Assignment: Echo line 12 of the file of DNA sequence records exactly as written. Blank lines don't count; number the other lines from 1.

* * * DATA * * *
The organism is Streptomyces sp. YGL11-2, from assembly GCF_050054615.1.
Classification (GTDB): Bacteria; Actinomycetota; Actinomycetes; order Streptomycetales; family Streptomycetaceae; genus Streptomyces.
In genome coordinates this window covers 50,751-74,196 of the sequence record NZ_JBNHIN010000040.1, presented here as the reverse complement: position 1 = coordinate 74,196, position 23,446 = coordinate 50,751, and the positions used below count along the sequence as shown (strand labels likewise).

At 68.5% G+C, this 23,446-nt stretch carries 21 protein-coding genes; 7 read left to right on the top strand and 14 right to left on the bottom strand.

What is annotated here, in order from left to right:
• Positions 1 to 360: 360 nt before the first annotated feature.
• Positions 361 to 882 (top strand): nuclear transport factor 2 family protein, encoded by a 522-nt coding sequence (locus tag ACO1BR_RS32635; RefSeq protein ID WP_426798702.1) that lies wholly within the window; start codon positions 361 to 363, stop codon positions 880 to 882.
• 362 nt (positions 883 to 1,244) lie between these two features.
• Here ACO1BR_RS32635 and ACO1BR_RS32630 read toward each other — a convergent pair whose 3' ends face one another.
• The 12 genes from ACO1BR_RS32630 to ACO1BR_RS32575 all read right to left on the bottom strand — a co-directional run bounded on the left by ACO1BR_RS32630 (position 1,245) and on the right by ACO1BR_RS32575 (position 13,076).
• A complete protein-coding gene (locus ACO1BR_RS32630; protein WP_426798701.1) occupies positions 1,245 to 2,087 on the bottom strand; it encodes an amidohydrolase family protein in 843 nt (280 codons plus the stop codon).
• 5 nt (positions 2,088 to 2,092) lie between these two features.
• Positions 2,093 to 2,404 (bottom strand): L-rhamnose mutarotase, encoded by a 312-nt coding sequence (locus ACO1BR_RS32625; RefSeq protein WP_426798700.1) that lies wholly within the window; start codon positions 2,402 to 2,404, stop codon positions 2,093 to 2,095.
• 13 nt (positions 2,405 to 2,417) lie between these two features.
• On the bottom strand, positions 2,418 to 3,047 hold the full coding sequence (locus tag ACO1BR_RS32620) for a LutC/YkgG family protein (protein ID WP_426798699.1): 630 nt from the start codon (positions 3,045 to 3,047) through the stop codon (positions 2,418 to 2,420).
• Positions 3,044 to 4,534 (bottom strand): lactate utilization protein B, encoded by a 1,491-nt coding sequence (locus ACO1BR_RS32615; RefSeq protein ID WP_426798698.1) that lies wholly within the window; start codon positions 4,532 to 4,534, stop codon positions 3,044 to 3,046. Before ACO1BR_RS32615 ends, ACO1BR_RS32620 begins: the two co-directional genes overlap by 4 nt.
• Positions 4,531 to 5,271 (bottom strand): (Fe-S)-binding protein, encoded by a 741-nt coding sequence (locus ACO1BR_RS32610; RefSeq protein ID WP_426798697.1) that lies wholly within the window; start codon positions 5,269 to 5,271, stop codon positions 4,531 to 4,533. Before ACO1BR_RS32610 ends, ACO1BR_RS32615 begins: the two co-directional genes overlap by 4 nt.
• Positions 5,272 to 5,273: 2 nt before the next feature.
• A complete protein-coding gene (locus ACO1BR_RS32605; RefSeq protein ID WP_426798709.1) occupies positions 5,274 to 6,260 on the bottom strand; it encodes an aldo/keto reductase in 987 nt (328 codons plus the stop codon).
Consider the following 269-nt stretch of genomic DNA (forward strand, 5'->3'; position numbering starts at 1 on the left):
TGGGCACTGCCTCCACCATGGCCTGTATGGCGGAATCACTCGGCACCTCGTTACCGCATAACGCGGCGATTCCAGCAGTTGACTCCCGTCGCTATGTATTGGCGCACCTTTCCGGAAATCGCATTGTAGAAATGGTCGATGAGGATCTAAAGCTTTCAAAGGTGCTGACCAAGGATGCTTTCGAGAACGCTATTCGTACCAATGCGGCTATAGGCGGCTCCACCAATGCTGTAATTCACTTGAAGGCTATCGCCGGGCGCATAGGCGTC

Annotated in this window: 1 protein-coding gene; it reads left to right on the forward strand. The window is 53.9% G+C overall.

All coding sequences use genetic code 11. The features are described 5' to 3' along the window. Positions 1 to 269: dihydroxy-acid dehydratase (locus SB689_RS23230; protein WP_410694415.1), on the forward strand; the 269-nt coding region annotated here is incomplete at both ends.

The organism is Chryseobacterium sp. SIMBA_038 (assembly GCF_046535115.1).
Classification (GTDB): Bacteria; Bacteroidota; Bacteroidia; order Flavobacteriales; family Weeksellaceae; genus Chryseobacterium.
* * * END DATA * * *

• 5 nt (positions 2,088 to 2,092) lie between these two features.